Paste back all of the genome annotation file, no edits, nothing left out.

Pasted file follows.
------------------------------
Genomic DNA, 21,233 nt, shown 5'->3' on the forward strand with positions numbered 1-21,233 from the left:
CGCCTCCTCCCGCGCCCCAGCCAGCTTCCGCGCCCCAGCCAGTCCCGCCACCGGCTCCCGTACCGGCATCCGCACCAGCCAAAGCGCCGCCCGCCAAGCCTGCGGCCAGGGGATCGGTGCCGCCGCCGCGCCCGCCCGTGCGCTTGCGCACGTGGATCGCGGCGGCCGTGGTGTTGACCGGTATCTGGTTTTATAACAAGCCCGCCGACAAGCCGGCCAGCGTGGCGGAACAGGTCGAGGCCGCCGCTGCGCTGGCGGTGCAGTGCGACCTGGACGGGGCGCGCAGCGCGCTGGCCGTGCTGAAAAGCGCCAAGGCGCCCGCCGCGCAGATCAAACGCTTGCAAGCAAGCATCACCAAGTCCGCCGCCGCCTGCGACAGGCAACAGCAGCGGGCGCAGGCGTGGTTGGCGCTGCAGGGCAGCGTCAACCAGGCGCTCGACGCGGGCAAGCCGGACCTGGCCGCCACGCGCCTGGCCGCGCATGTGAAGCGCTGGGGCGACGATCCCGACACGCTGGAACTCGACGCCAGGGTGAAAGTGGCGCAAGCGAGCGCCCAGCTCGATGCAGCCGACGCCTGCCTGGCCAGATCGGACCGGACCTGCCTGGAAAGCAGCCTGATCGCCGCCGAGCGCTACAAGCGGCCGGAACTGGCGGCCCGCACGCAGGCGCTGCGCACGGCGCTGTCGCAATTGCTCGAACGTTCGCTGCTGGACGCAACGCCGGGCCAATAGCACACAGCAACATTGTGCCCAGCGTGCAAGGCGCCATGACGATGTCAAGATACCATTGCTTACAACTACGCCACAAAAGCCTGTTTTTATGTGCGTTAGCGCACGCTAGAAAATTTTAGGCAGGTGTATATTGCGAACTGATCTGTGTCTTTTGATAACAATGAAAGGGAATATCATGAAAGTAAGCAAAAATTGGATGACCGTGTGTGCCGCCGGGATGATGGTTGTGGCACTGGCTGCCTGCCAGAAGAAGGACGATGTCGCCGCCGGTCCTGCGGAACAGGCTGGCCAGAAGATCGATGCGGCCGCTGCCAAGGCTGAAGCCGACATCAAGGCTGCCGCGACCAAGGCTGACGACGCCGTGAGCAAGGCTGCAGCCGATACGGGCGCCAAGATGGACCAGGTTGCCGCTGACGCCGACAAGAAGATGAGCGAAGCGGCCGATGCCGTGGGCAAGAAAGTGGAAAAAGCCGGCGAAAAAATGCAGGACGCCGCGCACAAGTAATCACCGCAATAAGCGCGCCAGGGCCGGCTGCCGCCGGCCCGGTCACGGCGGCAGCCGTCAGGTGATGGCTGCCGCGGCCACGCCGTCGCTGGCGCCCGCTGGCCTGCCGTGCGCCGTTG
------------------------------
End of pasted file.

Genomic DNA, 21,233 nt, shown 5'->3' on the forward strand with positions numbered 1-21,233 from the left:
CGCCTCCTCCCGCGCCCCAGCCAGCTTCCGCGCCCCAGCCAGTCCCGCCACCGGCTCCCGTACCGGCATCCGCACCAGCCAAAGCGCCGCCCGCCAAGCCTGCGGCCAGGGGATCGGTGCCGCCGCCGCGCCCGCCCGTGCGCTTGCGCACGTGGATCGCGGCGGCCGTGGTGTTGACCGGTATCTGGTTTTATAACAAGCCCGCCGACAAGCCGGCCAGCGTGGCGGAACAGGTCGAGGCCGCCGCTGCGCTGGCGGTGCAGTGCGACCTGGACGGGGCGCGCAGCGCGCTGGCCGTGCTGAAAAGCGCCAAGGCGCCCGCCGCGCAGATCAAACGCTTGCAAGCAAGCATCACCAAGTCCGCCGCCGCCTGCGACAGGCAACAGCAGCGGGCGCAGGCGTGGTTGGCGCTGCAGGGCAGCGTCAACCAGGCGCTCGACGCGGGCAAGCCGGACCTGGCCGCCACGCGCCTGGCCGCGCATGTGAAGCGCTGGGGCGACGATCCCGACACGCTGGAACTCGACGCCAGGGTGAAAGTGGCGCAAGCGAGCGCCCAGCTCGATGCAGCCGACGCCTGCCTGGCCAGATCGGACCGGACCTGCCTGGAAAGCAGCCTGATCGCCGCCGAGCGCTACAAGCGGCCGGAACTGGCGGCCCGCACGCAGGCGCTGCGCACGGCGCTGTCGCAATTGCTCGAACGTTCGCTGCTGGACGCAACGCCGGGCCAATAGCACACAGCAACATTGTGCCCAGCGTGCAAGGCGCCATGACGATGTCAAGATACCATTGCTTACAACTACGCCACAAAAGCCTGTTTTTATGTGCGTTAGCGCACGCTAGAAAATTTTAGGCAGGTGTATATTGCGAACTGATCTGTGTCTTTTGATAACAATGAAAGGGAATATCATGAAAGTAAGCAAAAATTGGATGACCGTGTGTGCCGCCGGGATGATGGTTGTGGCACTGGCTGCCTGCCAGAAGAAGGACGATGTCGCCGCCGGTCCTGCGGAACAGGCTGGCCAGAAGATCGATGCGGCCGCTGCCAAGGCTGAAGCCGACATCAAGGCTGCCGCGACCAAGGCTGACGACGCCGTGAGCAAGGCTGCAGCCGATACGGGCGCCAAGATGGACCAGGTTGCCGCTGACGCCGACAAGAAGATGAGCGAAGCGGCCGATGCCGTGGGCAAGAAAGTGGAAAAAGCCGGCGAAAAAATGCAGGACGCCGCGCACAAGTAATCACCGCAATAAGCGCGCCAGGGCCGGCTGCCGCCGGCCCGGTCACGGCGGCAGCCGTCAGGTGATGGCTGCCGCGGCCACGCCGTCGCTGGCGCCCGCTGGCCTGCCGTGCGCCGTTG